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Biomagnification of polychlorinated biphenyls through a riverine food web

Authors

  • Danuta T. Zaranko,

    Corresponding author
    1. Department of Environmental Biology, University of Guelph, Guelph, Ontario NIG 2W1, Canada
    Current affiliation:
    1. Environmental Assessment Services, 454 College Ave., Guelph, ON N1G 1T4, Canada
    • Department of Environmental Biology, University of Guelph, Guelph, Ontario NIG 2W1, Canada
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  • Ronald W. Griffiths,

    1. Ministry of Environment and Energy, 985 Adelaide St. South, London, Ontario N6E 1V3, Canada
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  • Narinder K. Kaushik

    1. Department of Environmental Biology, University of Guelph, Guelph, Ontario NIG 2W1, Canada
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Abstract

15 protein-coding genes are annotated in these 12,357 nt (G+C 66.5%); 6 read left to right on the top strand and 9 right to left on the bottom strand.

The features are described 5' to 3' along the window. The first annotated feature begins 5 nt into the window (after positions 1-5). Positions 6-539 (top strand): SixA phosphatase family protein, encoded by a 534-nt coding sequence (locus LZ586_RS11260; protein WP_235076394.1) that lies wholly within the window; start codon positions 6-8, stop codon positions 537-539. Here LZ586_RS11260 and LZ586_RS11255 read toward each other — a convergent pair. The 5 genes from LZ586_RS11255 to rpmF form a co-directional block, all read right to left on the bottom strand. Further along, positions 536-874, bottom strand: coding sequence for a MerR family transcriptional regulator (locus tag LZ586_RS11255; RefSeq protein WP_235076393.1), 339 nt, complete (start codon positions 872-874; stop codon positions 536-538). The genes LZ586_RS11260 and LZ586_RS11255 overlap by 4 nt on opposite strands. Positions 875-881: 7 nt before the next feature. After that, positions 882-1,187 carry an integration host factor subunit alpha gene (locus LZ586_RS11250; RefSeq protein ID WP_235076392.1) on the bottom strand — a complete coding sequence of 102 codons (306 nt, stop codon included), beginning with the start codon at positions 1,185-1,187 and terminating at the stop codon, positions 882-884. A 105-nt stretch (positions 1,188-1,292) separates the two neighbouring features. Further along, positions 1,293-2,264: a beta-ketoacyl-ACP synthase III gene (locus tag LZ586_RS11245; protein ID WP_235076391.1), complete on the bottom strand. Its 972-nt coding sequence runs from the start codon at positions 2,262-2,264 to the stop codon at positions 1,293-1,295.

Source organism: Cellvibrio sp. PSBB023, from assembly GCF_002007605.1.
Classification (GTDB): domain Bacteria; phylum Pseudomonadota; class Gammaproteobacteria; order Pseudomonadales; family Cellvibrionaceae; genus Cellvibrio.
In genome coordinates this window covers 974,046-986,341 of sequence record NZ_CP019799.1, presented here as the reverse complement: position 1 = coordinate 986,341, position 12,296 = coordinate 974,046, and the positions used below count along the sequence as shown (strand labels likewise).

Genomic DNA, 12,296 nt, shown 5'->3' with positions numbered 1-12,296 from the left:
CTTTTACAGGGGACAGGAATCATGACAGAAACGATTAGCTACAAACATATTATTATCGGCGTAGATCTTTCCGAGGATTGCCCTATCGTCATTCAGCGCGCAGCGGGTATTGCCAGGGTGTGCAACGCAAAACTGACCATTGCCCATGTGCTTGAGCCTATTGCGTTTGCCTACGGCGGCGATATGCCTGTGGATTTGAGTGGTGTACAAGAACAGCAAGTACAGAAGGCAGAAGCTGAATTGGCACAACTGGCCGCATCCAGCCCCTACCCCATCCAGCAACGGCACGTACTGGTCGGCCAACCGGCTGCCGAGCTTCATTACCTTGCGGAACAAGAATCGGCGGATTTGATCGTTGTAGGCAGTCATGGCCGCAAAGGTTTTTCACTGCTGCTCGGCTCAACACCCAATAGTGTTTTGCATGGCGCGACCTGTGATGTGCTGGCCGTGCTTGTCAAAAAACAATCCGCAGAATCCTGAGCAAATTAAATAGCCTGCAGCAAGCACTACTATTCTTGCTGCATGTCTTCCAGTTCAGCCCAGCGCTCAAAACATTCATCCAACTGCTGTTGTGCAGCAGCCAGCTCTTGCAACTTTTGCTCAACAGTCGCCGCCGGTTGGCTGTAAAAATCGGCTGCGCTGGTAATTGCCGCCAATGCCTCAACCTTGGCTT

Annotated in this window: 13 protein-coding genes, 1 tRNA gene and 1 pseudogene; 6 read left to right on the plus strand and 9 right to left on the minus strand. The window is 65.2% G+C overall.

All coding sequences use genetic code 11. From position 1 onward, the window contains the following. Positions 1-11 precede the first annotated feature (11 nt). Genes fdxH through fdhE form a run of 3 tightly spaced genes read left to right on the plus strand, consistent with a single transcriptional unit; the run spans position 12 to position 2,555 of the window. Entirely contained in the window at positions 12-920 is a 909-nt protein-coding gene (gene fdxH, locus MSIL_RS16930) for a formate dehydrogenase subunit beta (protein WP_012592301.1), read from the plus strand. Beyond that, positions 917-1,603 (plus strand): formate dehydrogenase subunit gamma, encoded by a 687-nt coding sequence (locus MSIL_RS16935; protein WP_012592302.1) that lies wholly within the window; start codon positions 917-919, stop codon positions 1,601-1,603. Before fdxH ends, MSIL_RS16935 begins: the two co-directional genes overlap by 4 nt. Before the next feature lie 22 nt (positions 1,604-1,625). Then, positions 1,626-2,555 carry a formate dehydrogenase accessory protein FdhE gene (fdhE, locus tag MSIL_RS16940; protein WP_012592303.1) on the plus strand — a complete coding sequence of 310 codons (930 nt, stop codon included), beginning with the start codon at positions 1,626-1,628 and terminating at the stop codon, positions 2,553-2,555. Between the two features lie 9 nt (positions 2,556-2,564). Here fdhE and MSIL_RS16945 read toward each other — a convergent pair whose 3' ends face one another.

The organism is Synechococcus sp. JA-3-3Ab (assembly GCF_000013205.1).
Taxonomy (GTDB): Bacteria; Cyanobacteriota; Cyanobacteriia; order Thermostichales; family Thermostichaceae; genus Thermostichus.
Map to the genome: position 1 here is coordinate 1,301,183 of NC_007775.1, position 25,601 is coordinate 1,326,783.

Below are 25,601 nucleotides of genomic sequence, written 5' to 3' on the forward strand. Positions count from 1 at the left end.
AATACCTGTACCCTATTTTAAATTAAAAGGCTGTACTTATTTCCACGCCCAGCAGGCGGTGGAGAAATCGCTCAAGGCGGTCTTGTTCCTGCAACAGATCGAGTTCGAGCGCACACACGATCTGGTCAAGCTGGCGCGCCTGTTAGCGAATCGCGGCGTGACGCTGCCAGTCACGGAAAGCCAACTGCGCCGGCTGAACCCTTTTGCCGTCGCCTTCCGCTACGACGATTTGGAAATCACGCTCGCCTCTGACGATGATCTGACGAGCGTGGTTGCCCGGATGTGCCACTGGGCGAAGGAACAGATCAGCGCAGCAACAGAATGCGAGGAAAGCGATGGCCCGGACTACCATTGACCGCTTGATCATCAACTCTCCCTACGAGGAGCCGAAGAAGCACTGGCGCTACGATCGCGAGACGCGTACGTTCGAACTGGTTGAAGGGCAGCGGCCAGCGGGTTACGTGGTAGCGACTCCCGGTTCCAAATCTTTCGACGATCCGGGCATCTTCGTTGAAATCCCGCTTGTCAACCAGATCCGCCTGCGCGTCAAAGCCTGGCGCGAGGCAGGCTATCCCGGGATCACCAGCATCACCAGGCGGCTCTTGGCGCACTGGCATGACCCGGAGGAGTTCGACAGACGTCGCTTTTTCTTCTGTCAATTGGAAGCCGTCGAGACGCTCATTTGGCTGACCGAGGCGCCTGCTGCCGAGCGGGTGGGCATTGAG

From 1989 to 1993, biota collected from Pottersburg Creek, London, ON, Canada were analyzed for total polychlorinated biphenyls (PCBs) and lipids. Data were analyzed by analysis of covariance (ANCOVA) with lipid as the covariate, to investigate station, time, and trophic effects on PCB accumulation in aquatic organisms. All three variables were highly significant (p < 0.0001). PCB concentrations in biota decreased along the length of the creek away from the point source. PCB concentrations in biota collected in July 1993 were not significantly different from concentrations in biota collected in July 1990 (p > 0.16), suggesting that sources into the creek have not been alleviated. The relationship between PCBs and lipid for biota from Pottersburg Creek suggests that organisms accumulate PCBs relative to their position in the food web (p < 0.0001). Fish and leeches occupying the top of the food web accumulated more PCBs than organisms occupying a lower trophic position (crayfish and oligochaetes/chironomids), indicating that biomagnification through trophic transfer (i.e., the uptake of a chemical through ingestion) is the primary mechanism governing contaminant levels in biota and not bioconcentration (i.e., the uptake of a chemical from water).

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